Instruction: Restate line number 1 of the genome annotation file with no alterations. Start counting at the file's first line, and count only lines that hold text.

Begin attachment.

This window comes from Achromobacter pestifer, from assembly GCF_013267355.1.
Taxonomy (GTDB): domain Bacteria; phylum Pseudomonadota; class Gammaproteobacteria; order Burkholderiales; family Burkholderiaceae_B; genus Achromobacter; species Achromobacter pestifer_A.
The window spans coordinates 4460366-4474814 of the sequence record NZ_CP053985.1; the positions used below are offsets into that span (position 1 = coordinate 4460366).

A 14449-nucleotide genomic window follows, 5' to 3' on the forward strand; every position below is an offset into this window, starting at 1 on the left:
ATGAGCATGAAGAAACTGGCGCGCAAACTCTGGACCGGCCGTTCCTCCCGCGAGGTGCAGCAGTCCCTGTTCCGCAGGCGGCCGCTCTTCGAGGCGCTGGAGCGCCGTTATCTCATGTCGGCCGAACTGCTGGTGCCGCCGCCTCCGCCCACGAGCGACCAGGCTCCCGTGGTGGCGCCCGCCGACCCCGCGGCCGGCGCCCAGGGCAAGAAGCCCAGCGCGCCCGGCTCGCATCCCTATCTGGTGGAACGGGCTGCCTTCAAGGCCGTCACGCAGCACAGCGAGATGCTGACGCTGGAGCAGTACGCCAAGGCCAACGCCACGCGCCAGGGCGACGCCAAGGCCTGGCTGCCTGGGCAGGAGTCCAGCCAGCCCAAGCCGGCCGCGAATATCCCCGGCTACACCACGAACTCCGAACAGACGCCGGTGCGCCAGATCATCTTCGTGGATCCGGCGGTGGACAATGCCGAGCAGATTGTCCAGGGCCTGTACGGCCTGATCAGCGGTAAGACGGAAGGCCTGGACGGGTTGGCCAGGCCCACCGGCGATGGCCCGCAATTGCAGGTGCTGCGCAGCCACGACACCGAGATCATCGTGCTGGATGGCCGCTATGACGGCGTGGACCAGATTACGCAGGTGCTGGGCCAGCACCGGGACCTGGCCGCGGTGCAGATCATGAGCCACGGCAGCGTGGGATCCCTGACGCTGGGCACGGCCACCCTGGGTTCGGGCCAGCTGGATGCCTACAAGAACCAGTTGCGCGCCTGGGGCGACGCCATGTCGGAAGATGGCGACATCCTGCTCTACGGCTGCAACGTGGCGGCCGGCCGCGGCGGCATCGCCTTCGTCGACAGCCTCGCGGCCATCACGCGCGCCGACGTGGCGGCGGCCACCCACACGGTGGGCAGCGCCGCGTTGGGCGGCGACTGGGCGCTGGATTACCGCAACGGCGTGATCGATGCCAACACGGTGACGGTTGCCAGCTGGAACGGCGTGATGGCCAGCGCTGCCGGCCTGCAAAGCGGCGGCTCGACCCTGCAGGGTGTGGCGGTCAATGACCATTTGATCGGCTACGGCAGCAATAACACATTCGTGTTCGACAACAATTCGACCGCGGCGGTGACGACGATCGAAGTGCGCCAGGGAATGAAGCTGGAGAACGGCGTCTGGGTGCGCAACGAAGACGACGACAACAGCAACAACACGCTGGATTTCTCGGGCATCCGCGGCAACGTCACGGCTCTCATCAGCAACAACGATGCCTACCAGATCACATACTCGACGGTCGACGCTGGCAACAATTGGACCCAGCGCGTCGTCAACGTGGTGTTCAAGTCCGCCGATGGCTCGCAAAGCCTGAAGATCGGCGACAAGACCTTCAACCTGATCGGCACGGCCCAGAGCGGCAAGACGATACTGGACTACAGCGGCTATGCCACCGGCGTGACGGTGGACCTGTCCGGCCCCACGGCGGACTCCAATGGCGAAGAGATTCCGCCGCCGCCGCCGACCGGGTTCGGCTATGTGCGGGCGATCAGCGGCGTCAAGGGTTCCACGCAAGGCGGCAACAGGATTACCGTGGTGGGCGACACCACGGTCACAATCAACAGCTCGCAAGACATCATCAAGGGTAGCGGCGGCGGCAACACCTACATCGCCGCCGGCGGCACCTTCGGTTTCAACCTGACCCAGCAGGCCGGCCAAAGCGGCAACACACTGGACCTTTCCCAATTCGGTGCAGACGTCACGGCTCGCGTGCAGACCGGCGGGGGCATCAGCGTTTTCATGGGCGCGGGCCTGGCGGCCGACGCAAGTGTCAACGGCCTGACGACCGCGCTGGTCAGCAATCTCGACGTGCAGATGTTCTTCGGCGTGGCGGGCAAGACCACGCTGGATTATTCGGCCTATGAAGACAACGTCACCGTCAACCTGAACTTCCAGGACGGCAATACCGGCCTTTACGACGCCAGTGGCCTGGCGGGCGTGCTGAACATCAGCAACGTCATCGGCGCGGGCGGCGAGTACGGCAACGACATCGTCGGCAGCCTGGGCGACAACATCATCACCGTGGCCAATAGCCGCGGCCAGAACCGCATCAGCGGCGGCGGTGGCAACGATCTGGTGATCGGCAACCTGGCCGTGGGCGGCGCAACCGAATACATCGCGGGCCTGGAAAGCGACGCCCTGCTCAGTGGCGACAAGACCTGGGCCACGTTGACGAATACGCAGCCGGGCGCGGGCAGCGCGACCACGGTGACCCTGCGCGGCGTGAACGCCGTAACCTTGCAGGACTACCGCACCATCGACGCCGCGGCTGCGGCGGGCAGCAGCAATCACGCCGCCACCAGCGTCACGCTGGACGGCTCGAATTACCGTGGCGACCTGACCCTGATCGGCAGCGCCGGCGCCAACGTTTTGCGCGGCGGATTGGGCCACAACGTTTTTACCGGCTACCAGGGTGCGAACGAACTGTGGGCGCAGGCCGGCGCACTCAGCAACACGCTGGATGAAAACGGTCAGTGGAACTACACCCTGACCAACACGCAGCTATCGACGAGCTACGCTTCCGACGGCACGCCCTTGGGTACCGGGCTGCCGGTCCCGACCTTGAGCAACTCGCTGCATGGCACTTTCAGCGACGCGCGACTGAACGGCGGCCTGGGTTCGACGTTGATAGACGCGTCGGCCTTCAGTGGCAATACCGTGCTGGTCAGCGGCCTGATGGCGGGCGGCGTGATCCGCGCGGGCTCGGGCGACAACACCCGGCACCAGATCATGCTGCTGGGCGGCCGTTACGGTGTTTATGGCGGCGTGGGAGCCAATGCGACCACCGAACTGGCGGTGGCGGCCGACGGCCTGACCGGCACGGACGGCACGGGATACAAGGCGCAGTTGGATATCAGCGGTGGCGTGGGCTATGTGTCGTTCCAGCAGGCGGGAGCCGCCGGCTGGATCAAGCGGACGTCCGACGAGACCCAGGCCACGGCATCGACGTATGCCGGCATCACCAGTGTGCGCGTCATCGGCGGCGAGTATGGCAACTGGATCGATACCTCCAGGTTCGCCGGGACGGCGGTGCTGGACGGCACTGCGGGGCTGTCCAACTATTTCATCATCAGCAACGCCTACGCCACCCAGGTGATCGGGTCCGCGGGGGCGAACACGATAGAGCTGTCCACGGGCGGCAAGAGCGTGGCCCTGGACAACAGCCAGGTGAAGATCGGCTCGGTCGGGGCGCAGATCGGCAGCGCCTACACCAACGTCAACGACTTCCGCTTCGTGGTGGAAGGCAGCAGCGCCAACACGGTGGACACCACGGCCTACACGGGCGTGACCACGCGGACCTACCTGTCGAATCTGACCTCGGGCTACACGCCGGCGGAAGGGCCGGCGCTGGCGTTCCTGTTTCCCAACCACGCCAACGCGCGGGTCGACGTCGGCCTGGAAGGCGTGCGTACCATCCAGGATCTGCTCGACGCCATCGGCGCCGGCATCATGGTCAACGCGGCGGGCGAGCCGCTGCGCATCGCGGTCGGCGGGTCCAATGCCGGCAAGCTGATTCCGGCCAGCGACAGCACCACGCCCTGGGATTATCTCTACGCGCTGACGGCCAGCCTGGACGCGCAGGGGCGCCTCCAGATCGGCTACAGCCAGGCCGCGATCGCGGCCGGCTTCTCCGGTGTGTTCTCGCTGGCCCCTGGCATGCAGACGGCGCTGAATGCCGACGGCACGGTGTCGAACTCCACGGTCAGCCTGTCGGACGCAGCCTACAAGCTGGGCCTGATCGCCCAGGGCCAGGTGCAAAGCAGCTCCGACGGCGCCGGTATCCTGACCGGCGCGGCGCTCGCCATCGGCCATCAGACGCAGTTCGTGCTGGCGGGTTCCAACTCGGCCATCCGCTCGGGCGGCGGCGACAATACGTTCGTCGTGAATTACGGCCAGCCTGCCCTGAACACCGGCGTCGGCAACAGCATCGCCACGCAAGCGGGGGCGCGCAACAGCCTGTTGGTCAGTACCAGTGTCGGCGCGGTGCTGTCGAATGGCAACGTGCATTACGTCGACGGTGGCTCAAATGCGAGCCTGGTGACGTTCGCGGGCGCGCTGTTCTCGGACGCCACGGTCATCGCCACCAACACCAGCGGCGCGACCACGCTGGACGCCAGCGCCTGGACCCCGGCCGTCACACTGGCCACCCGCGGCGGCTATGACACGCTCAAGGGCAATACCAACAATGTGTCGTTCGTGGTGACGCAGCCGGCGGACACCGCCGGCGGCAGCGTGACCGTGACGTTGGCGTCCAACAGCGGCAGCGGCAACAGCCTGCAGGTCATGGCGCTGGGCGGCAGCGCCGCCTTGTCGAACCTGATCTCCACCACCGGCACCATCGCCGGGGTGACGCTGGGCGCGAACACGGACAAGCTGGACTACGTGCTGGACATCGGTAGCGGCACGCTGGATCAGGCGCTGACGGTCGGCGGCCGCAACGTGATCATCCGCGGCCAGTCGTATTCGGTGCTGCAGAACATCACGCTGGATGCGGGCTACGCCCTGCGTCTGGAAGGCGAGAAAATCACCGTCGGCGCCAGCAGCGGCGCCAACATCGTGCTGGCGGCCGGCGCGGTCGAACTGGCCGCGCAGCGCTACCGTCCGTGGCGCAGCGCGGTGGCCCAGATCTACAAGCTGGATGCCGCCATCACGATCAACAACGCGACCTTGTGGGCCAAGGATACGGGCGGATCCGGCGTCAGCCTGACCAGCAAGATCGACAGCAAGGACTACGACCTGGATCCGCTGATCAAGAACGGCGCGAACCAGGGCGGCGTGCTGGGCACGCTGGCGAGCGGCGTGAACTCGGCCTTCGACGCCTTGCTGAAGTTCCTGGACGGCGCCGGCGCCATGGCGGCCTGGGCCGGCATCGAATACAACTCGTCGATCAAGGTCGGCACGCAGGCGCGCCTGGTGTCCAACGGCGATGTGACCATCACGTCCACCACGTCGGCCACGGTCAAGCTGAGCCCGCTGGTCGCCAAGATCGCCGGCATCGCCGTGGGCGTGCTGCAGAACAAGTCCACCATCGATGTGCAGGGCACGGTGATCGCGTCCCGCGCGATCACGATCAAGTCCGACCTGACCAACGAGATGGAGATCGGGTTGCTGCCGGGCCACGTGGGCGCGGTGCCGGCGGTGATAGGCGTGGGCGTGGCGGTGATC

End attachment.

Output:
This window comes from Achromobacter pestifer, from assembly GCF_013267355.1.